A forthcoming article (non-gated version here) by Lars Berger shows that contributions from defense interests correlate strongly and significantly with the willingness of Congressmen to defeat attempts to reduce military aid to Egypt during the Mubarak era. Here is the abstract:

In February 2011, the dramatic ouster of Hosni Mubarak threw into the spotlight the U.S. policy of granting generous and unconditional aid to the Egyptian regime at a time when the strategic rationale for such aid had become less obvious and calls for inserting human rights considerations into foreign aid allocations more prominent. Focusing on an unprecedented set of roll call votes taken in the U.S. House of Representatives during the years 2004 to 2007, this article offers the first quantitative assessment of the determinants of Congressional support for U.S. economic and military aid for Egypt. It challenges conventional wisdom on the limited role of campaign contributions in Congressional decision making by highlighting the central role of defense lobby contributions in maintaining the Congressional coalition that shielded Egypt’s prerevolutionary regime from increased U.S. pressure in the years leading up to its eventual demise.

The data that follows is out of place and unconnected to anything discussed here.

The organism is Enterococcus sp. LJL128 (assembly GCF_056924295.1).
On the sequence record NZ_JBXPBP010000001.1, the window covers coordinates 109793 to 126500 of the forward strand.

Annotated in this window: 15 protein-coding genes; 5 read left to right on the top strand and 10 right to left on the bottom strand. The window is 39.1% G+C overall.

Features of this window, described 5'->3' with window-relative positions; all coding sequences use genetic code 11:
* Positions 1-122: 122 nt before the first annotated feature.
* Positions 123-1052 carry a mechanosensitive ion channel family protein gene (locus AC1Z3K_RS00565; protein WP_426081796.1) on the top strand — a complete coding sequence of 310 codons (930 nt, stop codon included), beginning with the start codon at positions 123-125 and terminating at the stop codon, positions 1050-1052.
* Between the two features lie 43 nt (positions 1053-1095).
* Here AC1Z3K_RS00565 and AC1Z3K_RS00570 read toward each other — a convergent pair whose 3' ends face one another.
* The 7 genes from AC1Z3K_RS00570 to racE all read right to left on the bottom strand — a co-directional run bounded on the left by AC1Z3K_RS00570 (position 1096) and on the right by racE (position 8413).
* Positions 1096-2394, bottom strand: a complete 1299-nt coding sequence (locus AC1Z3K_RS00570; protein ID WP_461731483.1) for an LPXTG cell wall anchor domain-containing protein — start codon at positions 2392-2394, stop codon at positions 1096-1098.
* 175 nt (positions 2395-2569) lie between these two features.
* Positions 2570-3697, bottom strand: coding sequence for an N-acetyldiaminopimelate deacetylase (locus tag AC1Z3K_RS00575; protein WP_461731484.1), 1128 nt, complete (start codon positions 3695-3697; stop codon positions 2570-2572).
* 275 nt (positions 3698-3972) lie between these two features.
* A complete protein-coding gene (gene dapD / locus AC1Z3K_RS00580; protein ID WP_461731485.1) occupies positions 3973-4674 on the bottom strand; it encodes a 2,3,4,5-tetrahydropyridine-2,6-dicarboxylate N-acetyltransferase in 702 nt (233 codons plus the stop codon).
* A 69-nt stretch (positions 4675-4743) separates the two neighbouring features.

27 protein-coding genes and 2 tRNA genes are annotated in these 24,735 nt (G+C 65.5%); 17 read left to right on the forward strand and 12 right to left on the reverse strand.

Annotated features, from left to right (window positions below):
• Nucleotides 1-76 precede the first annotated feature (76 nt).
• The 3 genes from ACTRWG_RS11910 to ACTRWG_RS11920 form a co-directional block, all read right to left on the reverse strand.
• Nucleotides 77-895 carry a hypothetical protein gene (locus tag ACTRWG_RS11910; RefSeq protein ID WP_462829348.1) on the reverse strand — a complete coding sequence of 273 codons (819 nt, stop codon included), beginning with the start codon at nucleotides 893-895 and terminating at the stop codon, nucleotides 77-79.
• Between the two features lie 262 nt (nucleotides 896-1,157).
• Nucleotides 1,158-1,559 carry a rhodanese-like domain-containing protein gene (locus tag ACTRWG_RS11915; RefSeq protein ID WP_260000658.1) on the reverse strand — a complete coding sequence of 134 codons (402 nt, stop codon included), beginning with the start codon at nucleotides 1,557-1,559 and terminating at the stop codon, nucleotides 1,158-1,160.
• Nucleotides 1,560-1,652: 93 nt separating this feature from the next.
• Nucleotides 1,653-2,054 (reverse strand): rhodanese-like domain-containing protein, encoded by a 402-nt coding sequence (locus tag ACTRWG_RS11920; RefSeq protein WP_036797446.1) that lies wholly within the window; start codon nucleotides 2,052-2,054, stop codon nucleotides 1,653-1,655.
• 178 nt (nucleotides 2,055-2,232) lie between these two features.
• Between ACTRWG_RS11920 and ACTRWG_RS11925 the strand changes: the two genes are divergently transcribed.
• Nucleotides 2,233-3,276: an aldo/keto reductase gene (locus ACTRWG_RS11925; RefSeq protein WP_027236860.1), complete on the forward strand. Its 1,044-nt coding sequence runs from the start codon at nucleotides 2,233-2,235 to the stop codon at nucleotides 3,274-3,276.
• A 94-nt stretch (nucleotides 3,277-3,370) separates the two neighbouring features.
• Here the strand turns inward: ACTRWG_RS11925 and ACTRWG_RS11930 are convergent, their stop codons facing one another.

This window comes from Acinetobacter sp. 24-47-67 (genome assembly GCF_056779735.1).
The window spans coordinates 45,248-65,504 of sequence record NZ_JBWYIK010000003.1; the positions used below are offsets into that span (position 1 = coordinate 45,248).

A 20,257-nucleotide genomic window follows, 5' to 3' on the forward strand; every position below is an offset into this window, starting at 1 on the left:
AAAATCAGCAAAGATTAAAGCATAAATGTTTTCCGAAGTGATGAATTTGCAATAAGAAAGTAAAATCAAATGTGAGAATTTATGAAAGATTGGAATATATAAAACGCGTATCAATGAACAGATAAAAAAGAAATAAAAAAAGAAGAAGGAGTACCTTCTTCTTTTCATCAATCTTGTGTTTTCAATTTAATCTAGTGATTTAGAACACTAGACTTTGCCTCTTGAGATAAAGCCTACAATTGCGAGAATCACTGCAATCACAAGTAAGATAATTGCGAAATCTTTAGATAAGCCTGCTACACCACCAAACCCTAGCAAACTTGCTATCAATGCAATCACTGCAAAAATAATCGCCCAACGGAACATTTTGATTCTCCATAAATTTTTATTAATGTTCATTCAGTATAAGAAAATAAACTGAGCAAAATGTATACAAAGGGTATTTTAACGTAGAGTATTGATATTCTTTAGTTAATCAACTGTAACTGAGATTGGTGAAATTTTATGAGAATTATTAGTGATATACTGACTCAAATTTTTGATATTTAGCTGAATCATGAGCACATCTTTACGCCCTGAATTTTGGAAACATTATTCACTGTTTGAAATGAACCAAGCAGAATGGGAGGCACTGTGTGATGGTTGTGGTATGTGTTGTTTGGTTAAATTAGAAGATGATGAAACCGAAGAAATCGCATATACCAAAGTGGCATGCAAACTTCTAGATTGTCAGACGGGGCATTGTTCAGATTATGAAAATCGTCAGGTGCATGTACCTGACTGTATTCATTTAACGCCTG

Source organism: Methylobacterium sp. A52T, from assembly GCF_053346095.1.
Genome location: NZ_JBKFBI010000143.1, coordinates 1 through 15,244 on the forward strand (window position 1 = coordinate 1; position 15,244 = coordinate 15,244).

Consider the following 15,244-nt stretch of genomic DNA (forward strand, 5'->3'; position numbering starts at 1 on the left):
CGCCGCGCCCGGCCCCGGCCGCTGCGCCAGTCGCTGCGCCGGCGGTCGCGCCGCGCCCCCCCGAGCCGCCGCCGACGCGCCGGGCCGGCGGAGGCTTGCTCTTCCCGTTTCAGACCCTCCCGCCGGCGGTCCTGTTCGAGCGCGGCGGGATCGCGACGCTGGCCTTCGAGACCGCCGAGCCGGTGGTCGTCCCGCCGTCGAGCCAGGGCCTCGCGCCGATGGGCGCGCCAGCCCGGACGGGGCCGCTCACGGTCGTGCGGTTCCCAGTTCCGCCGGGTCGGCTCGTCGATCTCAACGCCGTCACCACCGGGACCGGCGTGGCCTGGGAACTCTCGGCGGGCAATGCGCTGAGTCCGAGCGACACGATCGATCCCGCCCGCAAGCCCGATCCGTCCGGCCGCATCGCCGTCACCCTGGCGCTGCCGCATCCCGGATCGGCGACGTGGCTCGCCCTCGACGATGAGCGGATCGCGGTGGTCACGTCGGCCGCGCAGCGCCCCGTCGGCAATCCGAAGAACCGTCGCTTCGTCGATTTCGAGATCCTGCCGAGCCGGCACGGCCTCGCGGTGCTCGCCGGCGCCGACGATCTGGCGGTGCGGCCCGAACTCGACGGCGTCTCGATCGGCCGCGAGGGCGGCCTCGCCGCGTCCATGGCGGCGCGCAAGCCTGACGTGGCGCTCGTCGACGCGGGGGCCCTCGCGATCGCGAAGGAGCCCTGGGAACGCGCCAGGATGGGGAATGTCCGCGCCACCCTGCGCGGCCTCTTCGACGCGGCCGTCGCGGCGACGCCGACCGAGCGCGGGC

This is a very interesting paper, looking at votes to reallocate some of Egyptian military aid to economic aid or causes such as fighting malaria. All proposals had strong within party divisions and they were all defeated.

h/t Kevin Lewis

[Cross-posted at The Monkey Cage]

Erik Voeten

Erik Voeten is the Peter F. Krogh associate professor of geopolitics and global justice at Georgetown University.